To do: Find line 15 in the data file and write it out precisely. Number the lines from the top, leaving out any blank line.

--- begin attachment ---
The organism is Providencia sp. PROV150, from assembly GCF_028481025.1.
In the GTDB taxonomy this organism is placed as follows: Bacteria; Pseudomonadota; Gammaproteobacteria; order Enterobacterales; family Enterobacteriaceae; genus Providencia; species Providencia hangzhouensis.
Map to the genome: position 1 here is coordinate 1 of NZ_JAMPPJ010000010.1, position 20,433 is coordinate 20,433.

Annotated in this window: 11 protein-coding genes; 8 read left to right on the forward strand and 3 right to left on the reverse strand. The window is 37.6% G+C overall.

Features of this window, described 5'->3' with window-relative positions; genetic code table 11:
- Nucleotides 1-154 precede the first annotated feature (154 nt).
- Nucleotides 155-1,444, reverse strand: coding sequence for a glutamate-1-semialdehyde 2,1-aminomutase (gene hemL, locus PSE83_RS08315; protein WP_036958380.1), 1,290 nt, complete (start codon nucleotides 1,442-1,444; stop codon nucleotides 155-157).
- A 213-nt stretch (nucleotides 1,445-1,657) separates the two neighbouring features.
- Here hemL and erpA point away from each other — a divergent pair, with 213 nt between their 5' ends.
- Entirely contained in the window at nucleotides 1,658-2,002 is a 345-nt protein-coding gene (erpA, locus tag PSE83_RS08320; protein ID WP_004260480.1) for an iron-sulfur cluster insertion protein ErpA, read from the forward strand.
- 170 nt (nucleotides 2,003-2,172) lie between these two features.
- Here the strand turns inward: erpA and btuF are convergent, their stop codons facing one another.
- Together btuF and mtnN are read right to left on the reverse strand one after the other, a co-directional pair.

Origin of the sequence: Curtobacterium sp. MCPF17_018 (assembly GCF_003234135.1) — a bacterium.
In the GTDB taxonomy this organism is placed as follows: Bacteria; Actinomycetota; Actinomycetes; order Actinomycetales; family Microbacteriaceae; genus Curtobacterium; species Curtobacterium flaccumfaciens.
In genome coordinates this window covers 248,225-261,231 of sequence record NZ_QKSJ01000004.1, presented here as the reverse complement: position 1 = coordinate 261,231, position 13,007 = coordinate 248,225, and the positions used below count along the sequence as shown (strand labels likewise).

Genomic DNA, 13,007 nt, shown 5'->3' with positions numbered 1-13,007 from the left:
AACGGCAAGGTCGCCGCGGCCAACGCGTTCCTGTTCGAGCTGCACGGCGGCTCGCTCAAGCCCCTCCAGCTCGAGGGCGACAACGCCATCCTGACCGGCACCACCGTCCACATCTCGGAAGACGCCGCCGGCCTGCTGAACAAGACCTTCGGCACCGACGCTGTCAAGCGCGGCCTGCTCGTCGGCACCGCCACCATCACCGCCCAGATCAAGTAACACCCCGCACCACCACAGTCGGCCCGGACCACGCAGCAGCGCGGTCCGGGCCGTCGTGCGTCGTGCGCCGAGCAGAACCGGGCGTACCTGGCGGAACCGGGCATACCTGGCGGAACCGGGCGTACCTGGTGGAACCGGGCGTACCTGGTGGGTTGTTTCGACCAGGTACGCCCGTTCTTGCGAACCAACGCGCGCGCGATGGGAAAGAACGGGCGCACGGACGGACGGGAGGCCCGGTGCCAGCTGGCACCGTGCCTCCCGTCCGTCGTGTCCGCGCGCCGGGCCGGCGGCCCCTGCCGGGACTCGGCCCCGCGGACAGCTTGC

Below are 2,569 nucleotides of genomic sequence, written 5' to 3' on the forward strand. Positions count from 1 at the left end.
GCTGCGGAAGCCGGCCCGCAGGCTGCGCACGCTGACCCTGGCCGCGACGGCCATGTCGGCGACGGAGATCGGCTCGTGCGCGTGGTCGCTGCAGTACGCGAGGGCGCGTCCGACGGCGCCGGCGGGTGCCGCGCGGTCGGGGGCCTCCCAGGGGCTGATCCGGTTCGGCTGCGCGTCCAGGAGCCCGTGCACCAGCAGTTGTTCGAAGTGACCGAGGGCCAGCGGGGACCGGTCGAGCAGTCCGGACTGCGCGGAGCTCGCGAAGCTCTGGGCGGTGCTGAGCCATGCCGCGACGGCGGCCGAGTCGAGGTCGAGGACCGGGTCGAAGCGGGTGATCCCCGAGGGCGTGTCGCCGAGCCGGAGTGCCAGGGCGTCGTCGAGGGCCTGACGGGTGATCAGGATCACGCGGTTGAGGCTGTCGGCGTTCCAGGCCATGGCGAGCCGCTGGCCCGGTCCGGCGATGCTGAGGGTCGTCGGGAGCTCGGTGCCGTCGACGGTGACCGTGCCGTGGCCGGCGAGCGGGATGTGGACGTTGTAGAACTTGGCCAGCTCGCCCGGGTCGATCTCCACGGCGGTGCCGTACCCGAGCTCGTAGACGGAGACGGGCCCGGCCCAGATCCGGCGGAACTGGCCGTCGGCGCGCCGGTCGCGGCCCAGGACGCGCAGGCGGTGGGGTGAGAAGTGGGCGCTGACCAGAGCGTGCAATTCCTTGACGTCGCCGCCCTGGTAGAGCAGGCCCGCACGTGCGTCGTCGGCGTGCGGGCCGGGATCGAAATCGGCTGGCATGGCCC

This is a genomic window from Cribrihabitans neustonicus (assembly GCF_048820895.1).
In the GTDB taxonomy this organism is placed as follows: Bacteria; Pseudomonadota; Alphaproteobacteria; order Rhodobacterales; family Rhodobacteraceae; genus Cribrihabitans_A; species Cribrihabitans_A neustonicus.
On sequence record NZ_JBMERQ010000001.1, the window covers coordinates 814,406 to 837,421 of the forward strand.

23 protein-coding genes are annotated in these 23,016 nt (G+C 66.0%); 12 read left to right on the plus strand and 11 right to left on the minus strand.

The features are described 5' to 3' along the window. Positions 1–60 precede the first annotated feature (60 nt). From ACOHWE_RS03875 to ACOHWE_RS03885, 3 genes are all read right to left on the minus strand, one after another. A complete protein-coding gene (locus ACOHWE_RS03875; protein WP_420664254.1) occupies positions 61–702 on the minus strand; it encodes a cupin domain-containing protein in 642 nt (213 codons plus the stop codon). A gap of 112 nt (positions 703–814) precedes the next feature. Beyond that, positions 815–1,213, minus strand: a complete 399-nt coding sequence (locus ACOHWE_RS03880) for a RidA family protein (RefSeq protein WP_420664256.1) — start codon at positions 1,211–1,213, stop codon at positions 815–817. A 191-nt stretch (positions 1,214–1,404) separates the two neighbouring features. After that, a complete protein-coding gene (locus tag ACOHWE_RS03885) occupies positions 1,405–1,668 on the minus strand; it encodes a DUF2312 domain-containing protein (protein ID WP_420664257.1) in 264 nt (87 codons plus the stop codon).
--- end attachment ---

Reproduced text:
In the GTDB taxonomy this organism is placed as follows: Bacteria; Actinomycetota; Actinomycetes; order Actinomycetales; family Microbacteriaceae; genus Curtobacterium; species Curtobacterium flaccumfaciens.